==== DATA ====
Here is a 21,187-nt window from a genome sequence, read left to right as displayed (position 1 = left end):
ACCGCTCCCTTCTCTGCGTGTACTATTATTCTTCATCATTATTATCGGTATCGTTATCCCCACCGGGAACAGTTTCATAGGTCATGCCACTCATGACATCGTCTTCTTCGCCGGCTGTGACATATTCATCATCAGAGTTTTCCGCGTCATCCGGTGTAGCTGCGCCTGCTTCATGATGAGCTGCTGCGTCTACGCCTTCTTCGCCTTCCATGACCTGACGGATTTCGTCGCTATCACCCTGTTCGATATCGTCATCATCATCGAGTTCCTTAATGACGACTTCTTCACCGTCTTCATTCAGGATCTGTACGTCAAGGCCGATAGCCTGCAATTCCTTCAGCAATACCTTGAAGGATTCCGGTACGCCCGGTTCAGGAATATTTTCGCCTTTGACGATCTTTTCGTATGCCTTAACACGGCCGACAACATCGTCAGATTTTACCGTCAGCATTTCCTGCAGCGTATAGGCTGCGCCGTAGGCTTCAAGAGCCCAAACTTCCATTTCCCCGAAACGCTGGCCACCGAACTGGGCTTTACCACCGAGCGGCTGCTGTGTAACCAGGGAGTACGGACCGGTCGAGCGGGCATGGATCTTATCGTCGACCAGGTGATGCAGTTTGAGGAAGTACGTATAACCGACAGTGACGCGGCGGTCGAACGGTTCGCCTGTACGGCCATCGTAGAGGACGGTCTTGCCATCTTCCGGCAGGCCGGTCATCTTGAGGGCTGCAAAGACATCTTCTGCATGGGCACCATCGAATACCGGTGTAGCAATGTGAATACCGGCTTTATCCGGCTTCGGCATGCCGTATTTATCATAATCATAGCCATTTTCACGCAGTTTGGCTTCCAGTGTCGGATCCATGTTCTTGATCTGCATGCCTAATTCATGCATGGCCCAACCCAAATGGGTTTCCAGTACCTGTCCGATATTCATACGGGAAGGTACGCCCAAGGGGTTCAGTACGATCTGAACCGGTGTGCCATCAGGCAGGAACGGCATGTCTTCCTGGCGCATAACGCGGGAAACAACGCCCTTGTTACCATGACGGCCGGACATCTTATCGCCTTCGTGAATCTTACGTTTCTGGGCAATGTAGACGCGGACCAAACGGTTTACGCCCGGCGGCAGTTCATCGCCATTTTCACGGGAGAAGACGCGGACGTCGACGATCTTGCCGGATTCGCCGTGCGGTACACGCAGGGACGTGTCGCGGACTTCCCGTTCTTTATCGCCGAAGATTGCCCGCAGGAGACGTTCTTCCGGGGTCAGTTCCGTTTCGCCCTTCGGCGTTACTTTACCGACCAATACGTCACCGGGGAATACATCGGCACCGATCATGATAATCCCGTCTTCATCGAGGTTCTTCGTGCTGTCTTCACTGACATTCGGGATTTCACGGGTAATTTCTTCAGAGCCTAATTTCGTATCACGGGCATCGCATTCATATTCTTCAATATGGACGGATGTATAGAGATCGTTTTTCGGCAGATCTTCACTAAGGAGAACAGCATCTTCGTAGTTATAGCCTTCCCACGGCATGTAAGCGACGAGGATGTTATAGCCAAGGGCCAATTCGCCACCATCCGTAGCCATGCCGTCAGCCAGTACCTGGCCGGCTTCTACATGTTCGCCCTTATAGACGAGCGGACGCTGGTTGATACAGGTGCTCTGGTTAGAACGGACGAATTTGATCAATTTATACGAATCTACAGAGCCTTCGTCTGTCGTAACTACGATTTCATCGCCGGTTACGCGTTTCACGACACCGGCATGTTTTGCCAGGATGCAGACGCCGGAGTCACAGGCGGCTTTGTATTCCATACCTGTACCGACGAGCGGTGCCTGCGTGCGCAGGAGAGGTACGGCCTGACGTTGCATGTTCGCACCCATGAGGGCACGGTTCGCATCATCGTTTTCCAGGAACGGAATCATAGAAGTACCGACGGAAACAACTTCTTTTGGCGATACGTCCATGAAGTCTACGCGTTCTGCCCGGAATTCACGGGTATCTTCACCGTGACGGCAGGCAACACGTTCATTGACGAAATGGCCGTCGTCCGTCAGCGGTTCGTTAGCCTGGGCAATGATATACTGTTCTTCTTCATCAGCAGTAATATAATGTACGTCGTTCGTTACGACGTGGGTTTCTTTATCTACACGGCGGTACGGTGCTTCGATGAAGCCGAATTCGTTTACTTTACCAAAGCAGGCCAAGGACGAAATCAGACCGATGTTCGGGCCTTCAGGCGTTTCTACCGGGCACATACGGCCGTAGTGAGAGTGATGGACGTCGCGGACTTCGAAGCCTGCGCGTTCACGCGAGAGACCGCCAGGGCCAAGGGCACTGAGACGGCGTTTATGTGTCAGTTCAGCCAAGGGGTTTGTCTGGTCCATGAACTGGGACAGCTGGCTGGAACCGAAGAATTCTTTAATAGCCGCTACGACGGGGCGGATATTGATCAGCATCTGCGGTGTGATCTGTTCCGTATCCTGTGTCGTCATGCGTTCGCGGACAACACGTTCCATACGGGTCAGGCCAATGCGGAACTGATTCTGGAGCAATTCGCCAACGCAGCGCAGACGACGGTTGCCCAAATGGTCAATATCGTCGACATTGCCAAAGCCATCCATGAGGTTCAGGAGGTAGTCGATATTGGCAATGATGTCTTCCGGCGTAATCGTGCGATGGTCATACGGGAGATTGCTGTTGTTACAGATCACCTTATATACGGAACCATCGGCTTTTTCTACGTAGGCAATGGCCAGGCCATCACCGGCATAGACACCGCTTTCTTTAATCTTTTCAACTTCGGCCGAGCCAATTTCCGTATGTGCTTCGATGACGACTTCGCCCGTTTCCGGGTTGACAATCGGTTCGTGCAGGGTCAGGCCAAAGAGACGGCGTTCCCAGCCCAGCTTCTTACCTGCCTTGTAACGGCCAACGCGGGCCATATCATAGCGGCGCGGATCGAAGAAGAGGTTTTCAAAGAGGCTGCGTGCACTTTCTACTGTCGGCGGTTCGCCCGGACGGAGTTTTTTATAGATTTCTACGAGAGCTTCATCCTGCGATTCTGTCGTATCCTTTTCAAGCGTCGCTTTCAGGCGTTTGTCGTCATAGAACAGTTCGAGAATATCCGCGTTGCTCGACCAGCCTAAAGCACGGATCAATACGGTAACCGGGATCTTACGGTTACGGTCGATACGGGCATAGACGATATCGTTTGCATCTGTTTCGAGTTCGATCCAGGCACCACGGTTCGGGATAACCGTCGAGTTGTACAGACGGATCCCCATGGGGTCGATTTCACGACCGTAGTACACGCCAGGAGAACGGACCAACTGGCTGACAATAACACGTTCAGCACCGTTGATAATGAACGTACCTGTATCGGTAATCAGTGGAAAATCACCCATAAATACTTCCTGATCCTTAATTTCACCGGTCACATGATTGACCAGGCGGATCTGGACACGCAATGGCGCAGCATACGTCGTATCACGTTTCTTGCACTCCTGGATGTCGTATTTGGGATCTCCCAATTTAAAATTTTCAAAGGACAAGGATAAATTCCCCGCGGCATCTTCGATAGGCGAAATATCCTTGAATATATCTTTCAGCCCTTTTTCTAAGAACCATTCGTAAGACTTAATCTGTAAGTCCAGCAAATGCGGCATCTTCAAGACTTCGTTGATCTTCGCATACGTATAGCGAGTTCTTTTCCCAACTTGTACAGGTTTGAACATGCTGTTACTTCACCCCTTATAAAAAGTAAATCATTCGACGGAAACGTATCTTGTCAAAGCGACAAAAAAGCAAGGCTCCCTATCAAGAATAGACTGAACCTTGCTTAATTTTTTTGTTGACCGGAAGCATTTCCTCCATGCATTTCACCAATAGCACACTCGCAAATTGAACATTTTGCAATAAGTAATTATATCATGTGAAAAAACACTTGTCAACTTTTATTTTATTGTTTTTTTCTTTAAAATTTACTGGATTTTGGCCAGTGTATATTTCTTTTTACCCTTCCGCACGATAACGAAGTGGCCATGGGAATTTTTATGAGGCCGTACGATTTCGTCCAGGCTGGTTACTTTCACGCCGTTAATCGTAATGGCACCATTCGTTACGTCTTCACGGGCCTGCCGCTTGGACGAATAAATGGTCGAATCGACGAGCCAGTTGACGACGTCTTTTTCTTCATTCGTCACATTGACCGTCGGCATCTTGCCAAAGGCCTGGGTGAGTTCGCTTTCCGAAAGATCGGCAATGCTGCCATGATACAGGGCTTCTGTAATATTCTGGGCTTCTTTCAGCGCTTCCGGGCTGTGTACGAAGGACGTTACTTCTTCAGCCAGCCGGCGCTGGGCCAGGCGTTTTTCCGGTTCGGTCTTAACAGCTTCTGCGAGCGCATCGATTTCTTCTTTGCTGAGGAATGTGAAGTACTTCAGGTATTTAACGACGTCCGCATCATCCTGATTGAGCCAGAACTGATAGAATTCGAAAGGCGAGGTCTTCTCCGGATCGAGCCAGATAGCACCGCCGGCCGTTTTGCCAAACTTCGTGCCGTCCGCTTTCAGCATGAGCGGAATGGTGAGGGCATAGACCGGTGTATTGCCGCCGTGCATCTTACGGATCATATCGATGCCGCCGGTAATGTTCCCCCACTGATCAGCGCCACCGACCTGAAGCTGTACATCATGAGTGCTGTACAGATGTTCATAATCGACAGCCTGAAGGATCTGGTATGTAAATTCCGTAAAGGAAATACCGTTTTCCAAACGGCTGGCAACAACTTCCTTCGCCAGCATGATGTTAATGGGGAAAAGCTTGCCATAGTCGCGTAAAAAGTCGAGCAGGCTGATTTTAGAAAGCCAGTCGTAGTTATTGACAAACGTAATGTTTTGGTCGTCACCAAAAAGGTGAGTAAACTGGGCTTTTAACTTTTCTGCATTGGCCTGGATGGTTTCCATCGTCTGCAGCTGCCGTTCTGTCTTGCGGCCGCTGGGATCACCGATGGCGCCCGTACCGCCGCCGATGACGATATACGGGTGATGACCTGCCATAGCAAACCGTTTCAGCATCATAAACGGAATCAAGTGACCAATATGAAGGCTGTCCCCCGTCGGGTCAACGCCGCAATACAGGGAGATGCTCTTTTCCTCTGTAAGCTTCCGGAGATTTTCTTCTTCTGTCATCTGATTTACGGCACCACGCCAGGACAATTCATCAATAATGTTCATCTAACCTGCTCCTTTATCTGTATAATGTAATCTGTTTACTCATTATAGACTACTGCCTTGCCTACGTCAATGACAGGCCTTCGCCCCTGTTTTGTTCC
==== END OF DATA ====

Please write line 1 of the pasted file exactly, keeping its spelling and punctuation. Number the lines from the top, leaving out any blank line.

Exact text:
Here is a 21,187-nt window from a genome sequence, read left to right as displayed (position 1 = left end):